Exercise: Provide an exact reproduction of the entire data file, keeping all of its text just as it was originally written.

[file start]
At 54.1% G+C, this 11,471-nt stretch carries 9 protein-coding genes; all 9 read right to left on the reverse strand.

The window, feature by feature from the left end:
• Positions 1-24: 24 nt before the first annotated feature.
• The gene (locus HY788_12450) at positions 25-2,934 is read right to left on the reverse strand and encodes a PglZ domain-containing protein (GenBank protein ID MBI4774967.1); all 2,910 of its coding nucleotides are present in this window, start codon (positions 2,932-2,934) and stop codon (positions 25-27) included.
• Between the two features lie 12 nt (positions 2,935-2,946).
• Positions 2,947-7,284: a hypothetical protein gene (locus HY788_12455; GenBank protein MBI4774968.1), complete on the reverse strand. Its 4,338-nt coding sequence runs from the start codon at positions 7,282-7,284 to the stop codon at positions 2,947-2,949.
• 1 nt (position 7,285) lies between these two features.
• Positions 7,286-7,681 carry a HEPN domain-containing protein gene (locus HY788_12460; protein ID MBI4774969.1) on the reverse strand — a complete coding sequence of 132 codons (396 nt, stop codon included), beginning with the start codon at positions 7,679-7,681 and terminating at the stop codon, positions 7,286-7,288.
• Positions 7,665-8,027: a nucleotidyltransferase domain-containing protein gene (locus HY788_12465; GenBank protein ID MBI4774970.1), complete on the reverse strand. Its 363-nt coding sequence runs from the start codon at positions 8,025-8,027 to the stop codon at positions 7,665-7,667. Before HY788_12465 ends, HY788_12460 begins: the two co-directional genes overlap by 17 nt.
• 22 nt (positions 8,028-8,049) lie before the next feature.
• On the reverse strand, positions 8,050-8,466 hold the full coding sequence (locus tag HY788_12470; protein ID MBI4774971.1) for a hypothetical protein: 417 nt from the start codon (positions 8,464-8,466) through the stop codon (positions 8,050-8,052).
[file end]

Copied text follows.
At 54.1% G+C, this 11,471-nt stretch carries 9 protein-coding genes; all 9 read right to left on the reverse strand.

The window, feature by feature from the left end:
• Positions 1-24: 24 nt before the first annotated feature.
• The gene (locus HY788_12450) at positions 25-2,934 is read right to left on the reverse strand and encodes a PglZ domain-containing protein (GenBank protein ID MBI4774967.1); all 2,910 of its coding nucleotides are present in this window, start codon (positions 2,932-2,934) and stop codon (positions 25-27) included.
• Between the two features lie 12 nt (positions 2,935-2,946).
• Positions 2,947-7,284: a hypothetical protein gene (locus HY788_12455; GenBank protein MBI4774968.1), complete on the reverse strand. Its 4,338-nt coding sequence runs from the start codon at positions 7,282-7,284 to the stop codon at positions 2,947-2,949.
• 1 nt (position 7,285) lies between these two features.
• Positions 7,286-7,681 carry a HEPN domain-containing protein gene (locus HY788_12460; protein ID MBI4774969.1) on the reverse strand — a complete coding sequence of 132 codons (396 nt, stop codon included), beginning with the start codon at positions 7,679-7,681 and terminating at the stop codon, positions 7,286-7,288.
• Positions 7,665-8,027: a nucleotidyltransferase domain-containing protein gene (locus HY788_12465; GenBank protein ID MBI4774970.1), complete on the reverse strand. Its 363-nt coding sequence runs from the start codon at positions 8,025-8,027 to the stop codon at positions 7,665-7,667. Before HY788_12465 ends, HY788_12460 begins: the two co-directional genes overlap by 17 nt.
• 22 nt (positions 8,028-8,049) lie before the next feature.
• On the reverse strand, positions 8,050-8,466 hold the full coding sequence (locus tag HY788_12470; protein ID MBI4774971.1) for a hypothetical protein: 417 nt from the start codon (positions 8,464-8,466) through the stop codon (positions 8,050-8,052).